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Click above to purchase "Proof Of Life" at amazon.com

 

Proof Of Life

review by Ren C.

Rated PG-13

Studio: Warner

Running Time: 135 minutes

Starring Russell Crowe, Meg Ryan

Written By Tony Gilroy, William Prochnau, Thomas Hargrove

Directed By Taylor Hackford

 

Retail Price: $24.98

Features: Commentary, Making-Of Featurette, Theatrical Trailer

Specs: 2.35:1 Anamorphic Widescreen, English Dolby Digital 5.1, French Dolby Digital 2.0, English Subtitles, French Subtitles, Chapter Search

I think that by anyone's standards, "Proof of Life" can be called a box-office disappointment. Part of this, no doubt, was due to the ongoing drama about Russell Crowe and Meg Ryan's decidedly off-screen relationship. However, despite the extracurricular activities, "Proof of Life" itself can best be described as tedious.

The movie opens in Chechnya, where we meet Terry Thorne (Crowe), a hostage negotiator, and a very good one at that. His services will soon be required on the other side of the world. Shifting to South America, we meet Alice Bowman and her husband Peter (David Morse), who are in South America while he is constructing a dam, ostensibly to aid the people, but also to aid an oil pipeline.

Even at first glance, it can be seen that the Bowman's marriage is not well, for several reasons. However, Alice forgets all that soon after, when Peter is kidnapped on his way to work by a local terrorist agency, who think he is working for the oil company. They are in the dark about the fact that Peter is soon to find himself out of a job, due to another company taking over.

Bowman is in a panic, for obvious reasons, at least until Thorne arrives. Thorne describes himself as a K & R (kidnapping and ransom) specialist, and seems to be in control of the situation, until he learns that his employers have a very large and very lucrative contract with the competing oil company and he is called back to London.

When Thorne gets back to London, he is still concerned about Alice, who has found herself in the hands of one of the "local experts" that Thorne warned her about. Thorne makes the decision to go back to South America and take the case himself. The question is, can Thorne use all of his facilities to rescue Peter, and at the same time, keep himself from falling in love with Alice?

While the story idea, in and of itself is good, the way it is executed seems very disjointed. The director, Taylor Hackford, uses frequent time shifts, which sometimes encompass minutes, sometimes hours, sometimes days, and these shifts can go back and forth several times within the same scene, which I found quite confusing. The movie also seems like it has several different genres compressed into it and the last half-hour or so feels like a different movie entirely.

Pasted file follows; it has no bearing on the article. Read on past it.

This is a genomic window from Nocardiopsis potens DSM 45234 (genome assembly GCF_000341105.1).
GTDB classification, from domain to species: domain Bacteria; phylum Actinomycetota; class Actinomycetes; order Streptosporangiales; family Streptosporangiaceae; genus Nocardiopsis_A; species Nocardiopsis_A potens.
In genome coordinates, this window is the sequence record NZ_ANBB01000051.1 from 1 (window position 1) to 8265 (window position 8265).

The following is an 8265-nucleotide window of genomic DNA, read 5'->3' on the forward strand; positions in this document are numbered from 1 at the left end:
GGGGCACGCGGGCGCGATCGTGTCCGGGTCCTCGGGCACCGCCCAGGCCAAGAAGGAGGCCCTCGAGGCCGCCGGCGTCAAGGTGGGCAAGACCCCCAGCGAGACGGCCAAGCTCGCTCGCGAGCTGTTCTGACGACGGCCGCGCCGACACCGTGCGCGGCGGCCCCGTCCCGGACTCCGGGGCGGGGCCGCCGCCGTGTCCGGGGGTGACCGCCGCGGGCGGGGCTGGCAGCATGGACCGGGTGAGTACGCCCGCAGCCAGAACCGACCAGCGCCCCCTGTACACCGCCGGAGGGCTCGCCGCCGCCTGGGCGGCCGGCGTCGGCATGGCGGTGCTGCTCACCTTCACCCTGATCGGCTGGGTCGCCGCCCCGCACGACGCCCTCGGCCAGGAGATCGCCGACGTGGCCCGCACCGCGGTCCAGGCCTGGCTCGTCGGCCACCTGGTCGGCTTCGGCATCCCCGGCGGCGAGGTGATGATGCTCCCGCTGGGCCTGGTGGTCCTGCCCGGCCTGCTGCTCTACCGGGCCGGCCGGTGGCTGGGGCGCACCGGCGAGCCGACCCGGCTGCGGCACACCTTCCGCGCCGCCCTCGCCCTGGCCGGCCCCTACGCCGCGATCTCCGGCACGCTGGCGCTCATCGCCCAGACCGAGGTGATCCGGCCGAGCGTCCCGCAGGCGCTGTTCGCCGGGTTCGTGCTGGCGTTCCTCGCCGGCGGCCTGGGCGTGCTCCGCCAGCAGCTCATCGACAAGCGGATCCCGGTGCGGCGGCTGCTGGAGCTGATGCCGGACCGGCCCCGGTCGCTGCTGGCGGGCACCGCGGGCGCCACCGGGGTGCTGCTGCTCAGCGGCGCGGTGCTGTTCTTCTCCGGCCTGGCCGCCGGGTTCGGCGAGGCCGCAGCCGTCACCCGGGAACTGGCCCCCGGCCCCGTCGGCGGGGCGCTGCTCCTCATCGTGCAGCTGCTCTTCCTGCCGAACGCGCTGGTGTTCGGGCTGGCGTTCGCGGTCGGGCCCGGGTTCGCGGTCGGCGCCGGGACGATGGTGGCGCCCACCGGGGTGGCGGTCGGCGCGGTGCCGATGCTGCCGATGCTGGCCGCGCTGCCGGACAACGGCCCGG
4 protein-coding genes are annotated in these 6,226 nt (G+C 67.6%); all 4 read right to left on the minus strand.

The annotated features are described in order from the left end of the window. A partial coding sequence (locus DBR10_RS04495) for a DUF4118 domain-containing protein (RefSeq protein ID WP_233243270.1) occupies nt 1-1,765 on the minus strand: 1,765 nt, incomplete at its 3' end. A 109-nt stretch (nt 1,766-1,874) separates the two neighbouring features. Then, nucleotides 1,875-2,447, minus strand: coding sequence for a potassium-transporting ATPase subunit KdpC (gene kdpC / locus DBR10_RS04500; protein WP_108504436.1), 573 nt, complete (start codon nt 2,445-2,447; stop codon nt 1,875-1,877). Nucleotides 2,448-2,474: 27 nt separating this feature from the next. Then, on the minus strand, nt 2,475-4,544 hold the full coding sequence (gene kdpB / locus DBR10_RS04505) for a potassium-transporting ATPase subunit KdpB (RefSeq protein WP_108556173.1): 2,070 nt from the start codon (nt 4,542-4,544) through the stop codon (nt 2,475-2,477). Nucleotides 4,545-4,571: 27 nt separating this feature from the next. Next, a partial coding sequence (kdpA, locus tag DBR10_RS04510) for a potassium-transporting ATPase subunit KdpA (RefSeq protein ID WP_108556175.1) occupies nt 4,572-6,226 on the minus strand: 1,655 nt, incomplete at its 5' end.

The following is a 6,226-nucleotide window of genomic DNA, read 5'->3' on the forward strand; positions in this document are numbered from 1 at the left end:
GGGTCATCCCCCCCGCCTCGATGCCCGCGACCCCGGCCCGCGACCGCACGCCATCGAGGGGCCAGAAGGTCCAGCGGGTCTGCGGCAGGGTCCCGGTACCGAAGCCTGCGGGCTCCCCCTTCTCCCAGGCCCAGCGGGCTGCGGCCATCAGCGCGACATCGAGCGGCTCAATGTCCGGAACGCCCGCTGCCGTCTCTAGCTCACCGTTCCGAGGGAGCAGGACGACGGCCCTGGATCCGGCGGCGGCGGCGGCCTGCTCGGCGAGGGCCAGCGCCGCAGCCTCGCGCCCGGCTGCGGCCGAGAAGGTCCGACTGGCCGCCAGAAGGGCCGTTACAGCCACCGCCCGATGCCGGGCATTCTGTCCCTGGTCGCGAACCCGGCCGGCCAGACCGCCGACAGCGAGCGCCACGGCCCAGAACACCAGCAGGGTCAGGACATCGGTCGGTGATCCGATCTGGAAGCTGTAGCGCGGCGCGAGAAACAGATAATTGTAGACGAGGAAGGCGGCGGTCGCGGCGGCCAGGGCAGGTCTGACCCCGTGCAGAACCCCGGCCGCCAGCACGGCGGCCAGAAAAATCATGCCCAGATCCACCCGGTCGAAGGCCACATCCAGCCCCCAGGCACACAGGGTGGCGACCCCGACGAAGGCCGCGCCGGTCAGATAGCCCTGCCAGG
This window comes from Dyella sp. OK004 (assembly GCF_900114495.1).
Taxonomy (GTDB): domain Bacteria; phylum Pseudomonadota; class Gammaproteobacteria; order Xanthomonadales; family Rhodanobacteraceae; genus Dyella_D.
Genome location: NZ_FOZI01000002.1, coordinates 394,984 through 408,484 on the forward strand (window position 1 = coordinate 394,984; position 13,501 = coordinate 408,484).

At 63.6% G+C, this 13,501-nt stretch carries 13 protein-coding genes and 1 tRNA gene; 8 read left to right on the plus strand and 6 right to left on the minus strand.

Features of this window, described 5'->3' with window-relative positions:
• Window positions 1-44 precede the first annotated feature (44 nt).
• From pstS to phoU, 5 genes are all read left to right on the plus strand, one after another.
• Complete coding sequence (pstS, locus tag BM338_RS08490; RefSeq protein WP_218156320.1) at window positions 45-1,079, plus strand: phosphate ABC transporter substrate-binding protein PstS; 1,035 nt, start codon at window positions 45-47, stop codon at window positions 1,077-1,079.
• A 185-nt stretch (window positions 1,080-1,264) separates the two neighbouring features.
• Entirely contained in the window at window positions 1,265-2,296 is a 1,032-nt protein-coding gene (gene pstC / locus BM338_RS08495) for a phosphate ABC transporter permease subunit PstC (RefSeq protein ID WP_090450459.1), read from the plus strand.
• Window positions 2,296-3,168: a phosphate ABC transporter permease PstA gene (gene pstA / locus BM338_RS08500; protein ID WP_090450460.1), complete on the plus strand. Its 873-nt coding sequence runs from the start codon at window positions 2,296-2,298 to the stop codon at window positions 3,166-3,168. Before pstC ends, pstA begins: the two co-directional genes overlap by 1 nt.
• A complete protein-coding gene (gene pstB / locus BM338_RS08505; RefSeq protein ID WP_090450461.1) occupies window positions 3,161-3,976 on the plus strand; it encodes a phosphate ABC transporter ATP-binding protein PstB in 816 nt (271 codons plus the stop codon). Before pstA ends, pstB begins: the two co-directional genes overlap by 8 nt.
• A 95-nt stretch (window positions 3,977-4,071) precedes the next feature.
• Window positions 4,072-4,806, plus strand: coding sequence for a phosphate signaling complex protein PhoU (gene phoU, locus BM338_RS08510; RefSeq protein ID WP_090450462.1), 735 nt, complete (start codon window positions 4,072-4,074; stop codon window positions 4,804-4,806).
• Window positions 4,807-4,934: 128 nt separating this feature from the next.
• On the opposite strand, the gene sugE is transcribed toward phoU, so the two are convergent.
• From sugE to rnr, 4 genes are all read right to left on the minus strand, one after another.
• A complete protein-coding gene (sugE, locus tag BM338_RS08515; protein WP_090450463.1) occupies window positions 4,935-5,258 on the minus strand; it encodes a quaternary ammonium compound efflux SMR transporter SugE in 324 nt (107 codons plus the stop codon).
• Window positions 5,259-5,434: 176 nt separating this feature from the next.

I also thought that the relationship between Crowe and Ryan would translate into something more on screen, but the romance really place no major part in the movie, aside from some noticeable sexual tension. Possibly the biggest problem with this movie, however, is the running time. At two hours and fifteen minutes, the movie has several points that get very tedious and the movie starts to meander. Overall, this movie is one of those saddest of creatures, a movie with great potential which fails to live up to it.

 

As always, I expect any movie that has been released within a year to have a stellar transfer, and "Proof of Life" does not disappoint in that regard. The anamorphic transfer looks fantastic, and I only noticed a few specks throughout the length of the entire movie. The colors are bright and vibrant, and the flesh tones look very natural.

While the 5.1 track was impressive, it seemed at several points like more could have been done with it. "Proof of Life" isn't an effects movie by any stretch, but there were several explosions in the movie that I felt could have come through a little better. However, the dialogue is never overshadowed, and I especially enjoyed the several sequences where background music became foreground music seamlessly. Also available are a French 2.0 track, and English and French subtitles.

Not quite a special edition, this disc contains a few supplements, which together make for a fairly nice package. The first of these is an audio commentary with director Taylor Hackford who is very enthusiastic about this movie and its production. He speaks at length about many different things regarding the making of the movie, including Crowe's willingness to perform his own stunts, and how the movie came to be. Occasionally, he does slip into the trap of describing what is happening onscreen, but takes it one step further by explaining character motivations and putting everything into context.

The next feature is an "HBO First Look: Making of Proof of Life", but this doesn't fall into the typical self-promotional category. The first five minutes or so of the fourteen-minute featurette are heavily promotional, however, after that, we get some nice behind-the-scenes footage, and some comments from actual K & R workers. There are also some very good anecdotes told by cast and crew.

The features conclude with the fairly standard "lifted directly from IMDB" cast & crew filmographies, and the theatrical trailer that does a good job of making the movie actually look interesting (Editor's Note: It's a shame that's how they all are).

While this movie will never be remembered as a classic, certainly fans of the director or actors may find it entertaining. As I stated earlier, there is a lot of potential contained within the movie, and it seemed to squander itself more and more as the movie went on. The video and audio are excellent, however, and there are a few nice features present. Therefore, I will give this a recommendation to rent.

(2.5/5 - NOT included in final score)

(4.5/5)

(4/5)

(2.5/5)

(3/5, NOT an average)

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